America is the land of opportunity if everyone is on the same team, and this is the path forward for everyone regardless of their background. We must be honest that not everyone is not meant for college, but if they choose four paths — college, trade school, military or entrepreneurship — they have a great shot of a thriving future hear in America.

With these four paths in mind, we must come together as a nation, as states and in the community to be the best we can be. That is the spirit of America.

TC: Leaders in our country must lead by example. Whether you’re a parent, teacher, corporate CEO, police chief, U.S. senator or even the president of the United States, we must never forget that our children are watching us. To say that I have been disappointed by President Trump’s leadership on racial issues is an understatement. However, Dr. King reminds us that “the arc of the moral universe is long, but it bends toward justice.”

I will continue to lead by example, and, if re-elected to the U.S. Senate, I will continue to pursue legislative proposals that will help us accelerate a much-needed healing in this country. These proposals include ending mass incarceration and overly harsh mandatory minimum sentences, as well as protecting the Dreamers and refugees who are now proud to call our country home.

NF: I fail to see how the government can affect culture. It can provide equal protection under the law, but it cannot change the hearts and minds of human beings. Only people can do that. I would, in my official capacity, encourage all to work together to improve their understanding of each other, but it really isn’t something that government policy should be involved in.

DT: Education, we need people to learn and realize that we are all Americans and we need to get along. Since some of the problem stems from police interaction, additional training could go along way to help this.

Is there anything else you think is pertinent?

RA: I come from a military family where my father spent his career in the U.S. Navy. I served our country in the Naval Reserve as an intelligence specialist for eight years. My youngest son, Jared, continues the tradition, as he is in his second year at the U.S. Naval Academy.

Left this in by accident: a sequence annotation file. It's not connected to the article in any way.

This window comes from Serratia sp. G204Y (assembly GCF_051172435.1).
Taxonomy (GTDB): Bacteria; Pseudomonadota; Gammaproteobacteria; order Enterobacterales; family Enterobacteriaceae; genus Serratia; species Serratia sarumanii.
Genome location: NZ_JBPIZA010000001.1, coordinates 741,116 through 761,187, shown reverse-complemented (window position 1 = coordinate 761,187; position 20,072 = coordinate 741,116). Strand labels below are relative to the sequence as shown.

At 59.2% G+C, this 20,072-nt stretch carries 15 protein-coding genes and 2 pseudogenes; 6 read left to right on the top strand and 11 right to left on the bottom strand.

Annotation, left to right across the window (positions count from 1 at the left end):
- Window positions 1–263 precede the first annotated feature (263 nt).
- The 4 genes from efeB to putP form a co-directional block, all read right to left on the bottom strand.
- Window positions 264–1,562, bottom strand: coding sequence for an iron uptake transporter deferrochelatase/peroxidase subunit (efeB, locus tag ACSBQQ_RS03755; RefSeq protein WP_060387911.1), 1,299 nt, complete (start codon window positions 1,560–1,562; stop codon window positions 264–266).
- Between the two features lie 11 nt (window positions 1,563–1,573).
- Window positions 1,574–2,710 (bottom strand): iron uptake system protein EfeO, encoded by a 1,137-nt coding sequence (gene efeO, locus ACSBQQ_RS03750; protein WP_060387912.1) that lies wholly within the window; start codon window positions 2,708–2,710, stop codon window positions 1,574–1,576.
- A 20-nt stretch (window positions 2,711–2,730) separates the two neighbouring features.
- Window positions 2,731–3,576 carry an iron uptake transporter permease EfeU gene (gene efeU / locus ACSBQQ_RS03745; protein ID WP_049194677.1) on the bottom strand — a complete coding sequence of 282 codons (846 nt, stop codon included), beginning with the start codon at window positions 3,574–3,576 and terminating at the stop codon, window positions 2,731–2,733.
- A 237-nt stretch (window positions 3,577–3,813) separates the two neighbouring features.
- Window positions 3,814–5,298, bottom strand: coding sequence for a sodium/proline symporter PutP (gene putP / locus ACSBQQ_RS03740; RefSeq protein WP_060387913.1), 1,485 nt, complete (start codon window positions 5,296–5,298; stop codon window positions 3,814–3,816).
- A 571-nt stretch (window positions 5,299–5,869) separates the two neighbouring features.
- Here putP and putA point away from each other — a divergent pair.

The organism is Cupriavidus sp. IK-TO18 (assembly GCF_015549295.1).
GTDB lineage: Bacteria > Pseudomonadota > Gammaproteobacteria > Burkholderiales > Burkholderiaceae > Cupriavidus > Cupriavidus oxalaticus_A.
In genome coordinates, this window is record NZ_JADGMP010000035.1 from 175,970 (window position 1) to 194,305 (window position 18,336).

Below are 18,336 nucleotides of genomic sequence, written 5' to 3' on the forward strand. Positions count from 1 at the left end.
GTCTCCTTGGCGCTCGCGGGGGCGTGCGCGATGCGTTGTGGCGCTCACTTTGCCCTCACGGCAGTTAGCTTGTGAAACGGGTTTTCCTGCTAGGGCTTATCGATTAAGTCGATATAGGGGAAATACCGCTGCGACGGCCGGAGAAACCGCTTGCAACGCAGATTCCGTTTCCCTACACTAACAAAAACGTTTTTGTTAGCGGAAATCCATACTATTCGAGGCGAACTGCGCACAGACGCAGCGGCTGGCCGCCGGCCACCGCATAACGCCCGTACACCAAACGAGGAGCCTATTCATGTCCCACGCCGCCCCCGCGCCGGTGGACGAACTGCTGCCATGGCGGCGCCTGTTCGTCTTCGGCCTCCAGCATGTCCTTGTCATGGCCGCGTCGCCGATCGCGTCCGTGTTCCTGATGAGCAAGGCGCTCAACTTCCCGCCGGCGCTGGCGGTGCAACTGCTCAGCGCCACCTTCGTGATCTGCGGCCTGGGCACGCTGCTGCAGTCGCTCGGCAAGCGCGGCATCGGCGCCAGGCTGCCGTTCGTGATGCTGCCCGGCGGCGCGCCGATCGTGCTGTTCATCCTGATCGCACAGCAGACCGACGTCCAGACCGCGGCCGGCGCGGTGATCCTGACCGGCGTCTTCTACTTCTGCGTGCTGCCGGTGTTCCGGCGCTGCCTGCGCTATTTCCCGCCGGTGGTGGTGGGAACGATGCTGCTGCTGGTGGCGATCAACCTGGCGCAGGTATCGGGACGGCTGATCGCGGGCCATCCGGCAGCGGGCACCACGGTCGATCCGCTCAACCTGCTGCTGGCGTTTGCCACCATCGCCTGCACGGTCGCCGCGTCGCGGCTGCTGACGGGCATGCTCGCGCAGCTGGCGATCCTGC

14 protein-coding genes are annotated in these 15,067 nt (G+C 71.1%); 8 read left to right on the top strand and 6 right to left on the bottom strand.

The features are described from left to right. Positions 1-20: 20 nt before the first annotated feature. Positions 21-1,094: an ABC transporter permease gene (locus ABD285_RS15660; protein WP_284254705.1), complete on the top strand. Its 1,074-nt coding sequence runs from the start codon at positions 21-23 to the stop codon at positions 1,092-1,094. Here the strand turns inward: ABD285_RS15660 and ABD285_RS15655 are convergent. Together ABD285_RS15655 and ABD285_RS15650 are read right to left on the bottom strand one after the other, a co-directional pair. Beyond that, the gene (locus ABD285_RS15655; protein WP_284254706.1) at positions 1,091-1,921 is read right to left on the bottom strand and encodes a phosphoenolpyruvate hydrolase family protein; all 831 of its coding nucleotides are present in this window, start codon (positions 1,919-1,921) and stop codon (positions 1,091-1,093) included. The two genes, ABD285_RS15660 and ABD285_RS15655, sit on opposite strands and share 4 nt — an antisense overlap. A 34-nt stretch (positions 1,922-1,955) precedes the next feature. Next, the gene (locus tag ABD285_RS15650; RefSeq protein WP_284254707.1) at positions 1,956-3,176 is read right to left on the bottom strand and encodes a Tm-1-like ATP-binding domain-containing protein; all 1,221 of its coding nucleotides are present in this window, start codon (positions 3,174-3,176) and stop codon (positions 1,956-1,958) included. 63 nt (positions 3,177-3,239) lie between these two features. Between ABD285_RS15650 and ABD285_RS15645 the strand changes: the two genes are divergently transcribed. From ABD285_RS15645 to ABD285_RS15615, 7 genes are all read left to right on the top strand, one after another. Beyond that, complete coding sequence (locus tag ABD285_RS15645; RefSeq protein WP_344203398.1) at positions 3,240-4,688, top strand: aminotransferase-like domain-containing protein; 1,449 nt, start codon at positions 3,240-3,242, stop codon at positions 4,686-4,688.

I have a passion to serve, am ready to lead and am energized by the desire in the state for real leadership on the issues affecting the constituents of this state. I look forward to being your next U.S. senator so we can focus on how to make Delaware more prosperous, safer and strong for our children and grandchildren. With your help we can do this together.

TC: When I was elected to be state treasurer, Delaware had the worst credit rating in the country. Six years later, with our credit ratings restored to AA, I went on to serve five terms as a U.S. congressman before becoming governor of Delaware. As governor, I pursued a bipartisan agenda that led to eight balanced budgets, tax cuts in seven of eight years, record growth in employment and a reduction in state debt, all which led to Delaware earning AAA credit ratings for the first time in state history.

Since being elected to the U.S. Senate, my proudest achievements include helping to write key provisions of the Affordable Care Act and stopping the Trump administration from repealing the ACA’s critical protections for the 400,000 Delawareans with preexisting conditions.

NF: I have a degree in political science and government, with a concentration in legal studies, more specifically constitutional law and civil rights. I am a member of Pi Sigma Alpha, the National Political Science Honors Society. I have been employed in managerial and executive roles in multiple industries, and of various sizes from mom-and-pop retail to a multi-billion dollar global travel network.

I know the needs of our local small business owners, but the very large enterprise that is our federal government does not daunt me. I am an ordinary Delawarean, who lives in a row house in Wilmington (the most diverse neighborhood of the city), and I am fighting for my friends, neighbors and grandchildren. I have been actively involved in politics in the city of Wilmington for years and consider myself to be the unofficial watchdog of city government and would like to take that experience to DC.

DT: The two party system has failed us. We NEED a third party in federal office. It is the only way to end the corruption.